Gainesville Daily Register

Local News

July 5, 2013

AVID program steers students toward higher education

— By CATHY MOUNCE

cathym@ntin.net

Register Staff Writer

The Gainesville ISD has a new program, Advancement Via Individual Determination (AVID), which was introduced this past year by Superintendent Dr. Jeffrey Brasher to provide a more equal footing for students that might not have thought that higher education was a possibility due to low esteem, poor academic skills or lack of financial resources to attend college. The program has been so successful at Gainesville High School (GHS) that it will expand to the Gainesville middle school this next school year where it is designed to provide an even earlier start for students who need guidance and support in preparation for a college education.

Although AVID serves all students, it primarily focuses on students that are lacking a support system or learning strengths. The plan’s premise is that if expectations of students are raised and with the right support system in place, students may meet challenges head on as they now see possibilities that were once hidden.

This college readiness program began in 1980 on the heels of a court imposed desegregation in San Diego Ca. where a large number of inner city students were bussed to suburban schools.  Claremont High School English department head Mary Catherine Swanson applauded desegregation but recognized the need to help those that might not have the structured support to pursue a higher educational program such as college. She developed the AVID as an academic elective and a philosophy to hold students accountable to the highest standards, provide academic and social support and to encourage participating students to rise to the challenge with a primary goal to increase learning and performance.

GHS principal David Glancy said that the program highly motivates students by giving them confidence needed to pursue the dream of a higher education. Those who may have thought a job or trade was their only future after high school now see that there may be other vistas on the horizon.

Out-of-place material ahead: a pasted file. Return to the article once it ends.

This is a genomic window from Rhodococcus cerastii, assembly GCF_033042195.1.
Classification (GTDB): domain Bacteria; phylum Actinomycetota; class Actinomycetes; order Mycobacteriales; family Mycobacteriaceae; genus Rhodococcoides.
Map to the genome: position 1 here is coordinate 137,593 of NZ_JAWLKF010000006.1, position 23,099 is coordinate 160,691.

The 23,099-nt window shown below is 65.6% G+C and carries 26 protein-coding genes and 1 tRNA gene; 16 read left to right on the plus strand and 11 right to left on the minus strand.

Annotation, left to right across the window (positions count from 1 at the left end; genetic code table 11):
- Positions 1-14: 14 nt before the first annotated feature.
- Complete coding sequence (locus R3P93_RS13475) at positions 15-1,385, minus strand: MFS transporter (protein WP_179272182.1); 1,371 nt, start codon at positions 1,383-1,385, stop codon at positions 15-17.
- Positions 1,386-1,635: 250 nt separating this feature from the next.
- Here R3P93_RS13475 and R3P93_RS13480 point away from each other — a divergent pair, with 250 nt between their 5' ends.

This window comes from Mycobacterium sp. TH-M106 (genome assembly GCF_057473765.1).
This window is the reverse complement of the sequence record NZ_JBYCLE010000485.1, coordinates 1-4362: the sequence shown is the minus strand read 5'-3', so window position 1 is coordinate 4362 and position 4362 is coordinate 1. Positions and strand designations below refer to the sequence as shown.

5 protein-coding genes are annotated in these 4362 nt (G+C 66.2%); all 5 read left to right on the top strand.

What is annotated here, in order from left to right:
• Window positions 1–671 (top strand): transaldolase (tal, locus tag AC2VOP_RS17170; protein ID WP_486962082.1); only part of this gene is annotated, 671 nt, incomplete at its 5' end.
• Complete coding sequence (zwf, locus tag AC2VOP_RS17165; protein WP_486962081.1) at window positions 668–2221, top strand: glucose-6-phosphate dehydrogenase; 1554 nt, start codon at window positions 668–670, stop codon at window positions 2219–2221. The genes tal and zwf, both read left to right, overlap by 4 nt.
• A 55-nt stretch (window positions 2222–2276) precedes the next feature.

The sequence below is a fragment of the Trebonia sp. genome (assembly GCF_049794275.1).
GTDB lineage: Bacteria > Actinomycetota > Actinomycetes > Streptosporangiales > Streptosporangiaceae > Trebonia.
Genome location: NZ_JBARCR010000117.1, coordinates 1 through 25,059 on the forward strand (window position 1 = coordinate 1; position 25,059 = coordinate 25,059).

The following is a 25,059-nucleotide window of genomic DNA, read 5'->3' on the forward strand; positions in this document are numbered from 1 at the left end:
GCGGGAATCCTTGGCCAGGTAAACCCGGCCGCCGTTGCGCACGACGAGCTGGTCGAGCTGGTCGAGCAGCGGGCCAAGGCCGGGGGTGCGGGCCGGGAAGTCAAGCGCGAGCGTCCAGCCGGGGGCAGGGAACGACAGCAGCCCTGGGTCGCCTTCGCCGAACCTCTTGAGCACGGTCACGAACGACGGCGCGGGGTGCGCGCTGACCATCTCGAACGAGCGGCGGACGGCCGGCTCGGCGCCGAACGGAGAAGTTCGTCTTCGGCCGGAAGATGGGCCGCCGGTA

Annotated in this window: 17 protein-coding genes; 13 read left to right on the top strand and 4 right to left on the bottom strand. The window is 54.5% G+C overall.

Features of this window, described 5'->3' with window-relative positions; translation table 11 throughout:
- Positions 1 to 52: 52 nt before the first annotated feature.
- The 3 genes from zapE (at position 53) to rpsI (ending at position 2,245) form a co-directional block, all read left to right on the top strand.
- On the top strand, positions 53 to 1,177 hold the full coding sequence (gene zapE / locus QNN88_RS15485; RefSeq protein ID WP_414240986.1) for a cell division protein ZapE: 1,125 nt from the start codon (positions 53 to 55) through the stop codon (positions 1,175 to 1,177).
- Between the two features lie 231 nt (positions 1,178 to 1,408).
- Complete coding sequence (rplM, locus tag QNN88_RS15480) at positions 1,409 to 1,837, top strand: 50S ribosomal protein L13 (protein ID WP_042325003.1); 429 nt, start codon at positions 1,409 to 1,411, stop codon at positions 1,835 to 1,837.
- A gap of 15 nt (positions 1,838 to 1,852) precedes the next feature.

“It is important for the community to know that we want to provide an opportunity for all of our students and it has been proven that the AVID program will non only assist them in obtaining a college education but will give them skills that will benefit them throughout their lives,” Glancy said.

“Some students need specialized assistance,” Glancy continued. “AVID teaches them how to be successful through a series of steps including organizational skills, how to take notes correctly, developing the learning process with critical thinking skills and specialized tutoring by teachers with a heavy emphasis on reading and writing.”

Glancy said that with the volume of great colleges in the North Texas area, field trips to these institutions of higher learning are an important visual part of the AVID plan.

“When these kids actually see the campuses, they can visualize themselves there which increases their confidence and desire to make college a reality,” he said. “We normally take them on these field trips on Fridays where they can get a first hand experience for life after GHS. We have University of North Texas talent searchers similar to athletic scouts that are highly involved with the progress of our students.”

Although the AVID program began with one high school and 32 students, it is now found on more than 3,800 elementary and secondary schools in 48 states and presently serves over 425,000 students. Many educators see a great difference and an astounding success rate.

The national AVID website states that since 2005, nearly 125,000 AVID students have graduated from high school and planned to attend college. Of the 27,891 AVID graduates in 2011, 91 percent plan to attend a higher institution.

 During the AVID course, students attend tutorials twice a week and work together to solve problems, access their learning logs daily,  learn organizational skills by maintaining a binder complete with notes and materials from other classes and learn learning critical thinking skills by engaging in activities twice a week such as writing assignments, seminars, group problem solving and class projects including goal setting and plans of action.

 With AVID expansion to the Gainesville middle schools this next school year, Glancy thinks the program will have even a bigger impact by introducing younger students to the life long learning skills needed for success.

  He continued, “AVID is now an integral strategy for the GISD and other school districts across the country as it helps to close the achievement gap and makes college dreams accessible for all students.”

  For more information call Ted Bealle at Gainesville Middle School or Glancy at GHS. 

 

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